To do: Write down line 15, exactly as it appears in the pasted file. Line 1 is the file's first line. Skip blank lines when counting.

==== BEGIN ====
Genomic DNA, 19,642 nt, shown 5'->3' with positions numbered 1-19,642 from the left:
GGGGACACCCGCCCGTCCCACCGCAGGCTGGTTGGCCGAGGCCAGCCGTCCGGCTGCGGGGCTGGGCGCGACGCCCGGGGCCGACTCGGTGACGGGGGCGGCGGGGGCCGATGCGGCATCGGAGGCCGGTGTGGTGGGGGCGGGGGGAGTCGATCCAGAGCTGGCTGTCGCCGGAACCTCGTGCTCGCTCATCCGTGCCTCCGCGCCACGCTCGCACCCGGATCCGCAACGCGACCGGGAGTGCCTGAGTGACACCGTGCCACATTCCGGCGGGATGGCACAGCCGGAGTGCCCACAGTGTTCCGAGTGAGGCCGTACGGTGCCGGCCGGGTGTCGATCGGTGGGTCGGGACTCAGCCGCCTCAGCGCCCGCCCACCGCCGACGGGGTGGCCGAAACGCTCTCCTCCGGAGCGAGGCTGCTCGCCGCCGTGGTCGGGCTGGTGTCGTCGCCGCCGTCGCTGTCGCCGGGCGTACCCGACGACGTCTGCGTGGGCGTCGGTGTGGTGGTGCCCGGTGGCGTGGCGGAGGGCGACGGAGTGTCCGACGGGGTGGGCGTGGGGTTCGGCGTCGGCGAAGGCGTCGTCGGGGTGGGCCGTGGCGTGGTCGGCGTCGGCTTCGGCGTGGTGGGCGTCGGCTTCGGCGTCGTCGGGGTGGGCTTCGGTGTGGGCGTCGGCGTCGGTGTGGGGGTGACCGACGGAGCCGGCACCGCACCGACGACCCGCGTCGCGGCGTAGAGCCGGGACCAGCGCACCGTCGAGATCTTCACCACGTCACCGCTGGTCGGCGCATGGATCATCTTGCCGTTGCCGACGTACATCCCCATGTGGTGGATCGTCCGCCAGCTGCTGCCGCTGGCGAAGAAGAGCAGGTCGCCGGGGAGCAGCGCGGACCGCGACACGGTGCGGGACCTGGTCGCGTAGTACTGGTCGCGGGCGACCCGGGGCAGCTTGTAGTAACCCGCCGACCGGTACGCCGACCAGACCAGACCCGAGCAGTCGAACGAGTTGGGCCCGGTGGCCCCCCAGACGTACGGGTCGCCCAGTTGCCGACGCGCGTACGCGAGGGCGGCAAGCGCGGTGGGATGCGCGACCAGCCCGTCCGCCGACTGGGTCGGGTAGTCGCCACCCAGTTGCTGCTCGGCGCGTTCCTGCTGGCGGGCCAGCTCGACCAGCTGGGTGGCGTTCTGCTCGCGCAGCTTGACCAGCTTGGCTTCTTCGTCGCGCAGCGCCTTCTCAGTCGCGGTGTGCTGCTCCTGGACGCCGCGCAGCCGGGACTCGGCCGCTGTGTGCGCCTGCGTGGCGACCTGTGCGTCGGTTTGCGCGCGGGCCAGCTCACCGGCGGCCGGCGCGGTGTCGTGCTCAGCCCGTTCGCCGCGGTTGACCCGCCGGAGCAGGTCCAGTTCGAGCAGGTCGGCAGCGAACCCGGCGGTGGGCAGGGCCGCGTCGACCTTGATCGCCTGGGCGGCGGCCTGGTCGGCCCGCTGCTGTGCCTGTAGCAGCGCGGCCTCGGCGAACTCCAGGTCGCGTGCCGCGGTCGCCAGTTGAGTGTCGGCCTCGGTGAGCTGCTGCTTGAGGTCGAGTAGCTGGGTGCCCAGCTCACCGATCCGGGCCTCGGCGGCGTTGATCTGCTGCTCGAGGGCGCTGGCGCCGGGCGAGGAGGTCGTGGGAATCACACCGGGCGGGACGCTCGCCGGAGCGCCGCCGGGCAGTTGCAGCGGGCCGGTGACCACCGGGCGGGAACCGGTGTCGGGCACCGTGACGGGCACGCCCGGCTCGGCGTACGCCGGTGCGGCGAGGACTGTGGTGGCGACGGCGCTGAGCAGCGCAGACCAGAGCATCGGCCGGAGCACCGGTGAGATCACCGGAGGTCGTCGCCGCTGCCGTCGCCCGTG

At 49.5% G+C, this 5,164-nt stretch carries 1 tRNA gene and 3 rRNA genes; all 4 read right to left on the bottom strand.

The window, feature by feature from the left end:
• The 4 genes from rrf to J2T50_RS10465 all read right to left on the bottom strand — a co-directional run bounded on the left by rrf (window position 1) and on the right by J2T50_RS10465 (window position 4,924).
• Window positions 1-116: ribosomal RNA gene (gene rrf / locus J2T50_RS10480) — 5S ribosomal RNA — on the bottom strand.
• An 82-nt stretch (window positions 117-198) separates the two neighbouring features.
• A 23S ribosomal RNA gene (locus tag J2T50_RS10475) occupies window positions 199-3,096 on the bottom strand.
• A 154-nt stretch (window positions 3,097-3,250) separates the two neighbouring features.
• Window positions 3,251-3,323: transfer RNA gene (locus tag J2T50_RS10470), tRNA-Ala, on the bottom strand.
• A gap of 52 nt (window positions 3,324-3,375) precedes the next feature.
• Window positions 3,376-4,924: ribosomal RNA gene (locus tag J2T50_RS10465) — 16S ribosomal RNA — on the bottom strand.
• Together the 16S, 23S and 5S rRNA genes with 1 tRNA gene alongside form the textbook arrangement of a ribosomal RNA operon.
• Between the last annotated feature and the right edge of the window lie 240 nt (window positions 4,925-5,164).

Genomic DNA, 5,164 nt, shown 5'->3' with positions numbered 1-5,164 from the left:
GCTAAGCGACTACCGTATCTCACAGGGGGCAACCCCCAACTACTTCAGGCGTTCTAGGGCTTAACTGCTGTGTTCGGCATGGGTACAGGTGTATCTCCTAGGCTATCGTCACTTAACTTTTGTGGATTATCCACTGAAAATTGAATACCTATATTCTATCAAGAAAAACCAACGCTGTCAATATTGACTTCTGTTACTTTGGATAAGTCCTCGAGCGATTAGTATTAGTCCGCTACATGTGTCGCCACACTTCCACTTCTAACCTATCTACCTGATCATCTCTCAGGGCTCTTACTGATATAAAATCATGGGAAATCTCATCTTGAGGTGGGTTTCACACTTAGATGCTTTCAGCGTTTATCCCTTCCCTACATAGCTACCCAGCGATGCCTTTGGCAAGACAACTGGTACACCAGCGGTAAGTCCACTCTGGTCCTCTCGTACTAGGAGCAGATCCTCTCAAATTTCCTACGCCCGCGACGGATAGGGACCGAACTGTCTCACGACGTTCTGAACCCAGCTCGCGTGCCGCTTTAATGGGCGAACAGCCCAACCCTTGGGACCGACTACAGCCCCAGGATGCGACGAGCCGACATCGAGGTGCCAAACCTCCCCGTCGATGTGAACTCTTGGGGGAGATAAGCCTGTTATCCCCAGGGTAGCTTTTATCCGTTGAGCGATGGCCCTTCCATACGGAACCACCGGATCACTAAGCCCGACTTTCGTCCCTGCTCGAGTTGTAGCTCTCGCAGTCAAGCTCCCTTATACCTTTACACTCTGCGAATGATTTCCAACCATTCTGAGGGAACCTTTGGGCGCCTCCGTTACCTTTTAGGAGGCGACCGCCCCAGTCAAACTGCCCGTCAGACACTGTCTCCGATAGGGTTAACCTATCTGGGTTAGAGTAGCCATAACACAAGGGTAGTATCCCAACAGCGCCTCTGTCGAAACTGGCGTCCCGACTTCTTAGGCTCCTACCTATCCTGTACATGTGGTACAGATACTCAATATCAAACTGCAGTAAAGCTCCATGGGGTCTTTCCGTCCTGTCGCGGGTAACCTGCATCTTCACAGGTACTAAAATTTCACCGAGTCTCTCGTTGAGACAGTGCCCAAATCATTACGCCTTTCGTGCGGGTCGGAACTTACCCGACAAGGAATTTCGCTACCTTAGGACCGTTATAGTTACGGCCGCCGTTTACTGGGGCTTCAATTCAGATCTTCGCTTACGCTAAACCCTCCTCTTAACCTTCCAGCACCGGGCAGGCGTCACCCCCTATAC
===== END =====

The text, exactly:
Genomic DNA, 5,164 nt, shown 5'->3' with positions numbered 1-5,164 from the left: